Diana Spencer, Princess of Wales (Kristen Stewart), is facing away from the camera, alone. Her back is arched gracefully, not a hair on her head is out of place, and her long, extravagant dress billows out into a concentric circle, perfectly framed around her. She is vomiting into a toilet. Pablo Larraín’s Spencer is not exactly a biopic of the British princess, who tragically died in a car crash in 1996, and it is by no means a member of the group of fictional dramas which glorify royalty and aristocracy. Described as “a fable based on a true tragedy,” the film does not describe her death at all: instead, it is a claustrophobic, intense film about the day-to-day pressures of being Princess Diana and the breakdown that results.
Spencer takes place between Christmas Eve and Boxing Day in 1991 (although Larraín is not very concerned with the period of this piece, not even depicting the year on screen). Diana has just learned that her husband, Prince Charles (Jack Farthing), has been cheating on her with Camilla Parker Bowles, and must travel to a royal estate with her family to celebrate Christmas—but neither of these things are fully elaborated, either. Larraín chooses to eschew focus on the commonly reported elements of Diana’s story, such as her combative relationship with paparazzi and her struggling marriage with Charles. While these are part of the story, the focus is firmly on Diana’s interiority and her relationship with herself.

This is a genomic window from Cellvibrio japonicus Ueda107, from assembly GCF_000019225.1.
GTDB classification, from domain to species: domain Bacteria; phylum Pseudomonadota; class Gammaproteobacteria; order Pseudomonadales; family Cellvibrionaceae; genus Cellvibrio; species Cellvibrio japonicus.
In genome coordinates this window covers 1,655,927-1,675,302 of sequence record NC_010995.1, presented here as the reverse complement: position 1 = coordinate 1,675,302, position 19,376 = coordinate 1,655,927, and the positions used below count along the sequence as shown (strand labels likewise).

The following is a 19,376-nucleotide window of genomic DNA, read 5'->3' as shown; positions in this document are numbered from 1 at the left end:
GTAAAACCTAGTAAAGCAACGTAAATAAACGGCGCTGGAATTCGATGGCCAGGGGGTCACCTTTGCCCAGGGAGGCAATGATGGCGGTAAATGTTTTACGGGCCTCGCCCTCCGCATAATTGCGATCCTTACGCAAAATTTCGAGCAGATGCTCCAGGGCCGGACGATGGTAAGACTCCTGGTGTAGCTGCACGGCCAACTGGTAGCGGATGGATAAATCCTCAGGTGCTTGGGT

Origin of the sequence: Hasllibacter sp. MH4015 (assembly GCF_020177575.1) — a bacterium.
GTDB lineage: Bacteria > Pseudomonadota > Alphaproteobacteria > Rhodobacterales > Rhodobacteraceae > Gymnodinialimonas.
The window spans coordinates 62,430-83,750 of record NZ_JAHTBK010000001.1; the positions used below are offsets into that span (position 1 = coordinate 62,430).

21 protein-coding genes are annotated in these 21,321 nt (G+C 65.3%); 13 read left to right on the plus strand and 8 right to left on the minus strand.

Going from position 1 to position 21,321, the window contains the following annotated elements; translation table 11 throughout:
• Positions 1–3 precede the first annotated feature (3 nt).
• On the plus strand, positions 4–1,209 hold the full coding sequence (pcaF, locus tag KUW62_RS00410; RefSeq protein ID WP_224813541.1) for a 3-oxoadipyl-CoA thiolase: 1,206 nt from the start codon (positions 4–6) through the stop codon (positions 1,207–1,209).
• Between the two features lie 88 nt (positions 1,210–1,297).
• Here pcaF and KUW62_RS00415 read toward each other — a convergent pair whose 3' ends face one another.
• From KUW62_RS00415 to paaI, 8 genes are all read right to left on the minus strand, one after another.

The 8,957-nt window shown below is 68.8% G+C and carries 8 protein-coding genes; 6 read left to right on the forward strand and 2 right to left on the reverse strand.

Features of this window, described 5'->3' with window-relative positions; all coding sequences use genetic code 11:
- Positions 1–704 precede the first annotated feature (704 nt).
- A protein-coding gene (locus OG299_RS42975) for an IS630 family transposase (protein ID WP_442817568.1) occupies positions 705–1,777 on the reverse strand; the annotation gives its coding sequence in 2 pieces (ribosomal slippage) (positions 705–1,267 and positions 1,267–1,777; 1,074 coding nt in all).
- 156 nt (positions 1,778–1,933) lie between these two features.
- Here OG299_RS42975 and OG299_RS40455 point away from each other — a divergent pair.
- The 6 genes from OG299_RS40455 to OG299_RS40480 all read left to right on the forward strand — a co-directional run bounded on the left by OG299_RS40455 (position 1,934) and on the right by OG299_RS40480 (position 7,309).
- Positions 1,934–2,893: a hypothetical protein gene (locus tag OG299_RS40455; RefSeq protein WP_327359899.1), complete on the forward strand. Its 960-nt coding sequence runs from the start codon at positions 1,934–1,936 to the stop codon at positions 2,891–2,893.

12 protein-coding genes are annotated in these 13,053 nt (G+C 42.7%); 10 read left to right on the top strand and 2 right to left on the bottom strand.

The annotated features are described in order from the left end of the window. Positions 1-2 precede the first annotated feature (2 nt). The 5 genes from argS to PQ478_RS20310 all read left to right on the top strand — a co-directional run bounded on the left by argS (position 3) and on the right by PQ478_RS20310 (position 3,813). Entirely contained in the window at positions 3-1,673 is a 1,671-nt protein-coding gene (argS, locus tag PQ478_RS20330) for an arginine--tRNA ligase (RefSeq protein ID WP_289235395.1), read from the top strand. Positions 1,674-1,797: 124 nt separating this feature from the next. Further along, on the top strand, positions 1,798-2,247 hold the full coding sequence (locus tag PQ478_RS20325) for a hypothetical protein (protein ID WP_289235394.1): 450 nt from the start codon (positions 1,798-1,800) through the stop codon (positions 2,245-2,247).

Diana is clearly tortured by the absurdly regimented restrictions of royal life (those around her are visibly appalled that she chooses to wear her “dinner dress” at breakfast), and she is unable to control herself from visibly expressing this. Stewart’s performance is already getting awards-season attention, as she avoids looking or sounding like Diana to create a detailed yet stylized portrait of her distressed protagonist. Her performance is always elevated by the technical aspects of the film. Sandringham Estates can feel like a dream, lazily stuck in the past, yet it is also a cage, one that constricts Diana into herself, trapped inside her own mental illness. Shot on hazy celluloid by Portrait of a Lady on Fire’s Claire Mathon and complemented with an equally loose jazz score from Radiohead’s Jonny Greenwood, with improvised melodies placed over a “royal” chord structure, the place-setting purposefully clashes with Larraín’s sharp angles and fast cuts. The movie has a compelling way of pushing in on the viewer, making them feel trapped, amplified by Stewart’s pained performance and the faceless, zombie-like royal family judging her every action. The abstraction of historical accuracy in favor of creating a mood piece makes Diana’s hallucinations feel more fantastical rather than an accurate depiction of mental illness: she may be on the verge of a nervous breakdown, but Larraín and screenwriter Steven Knight are creating a fantasy inside her head.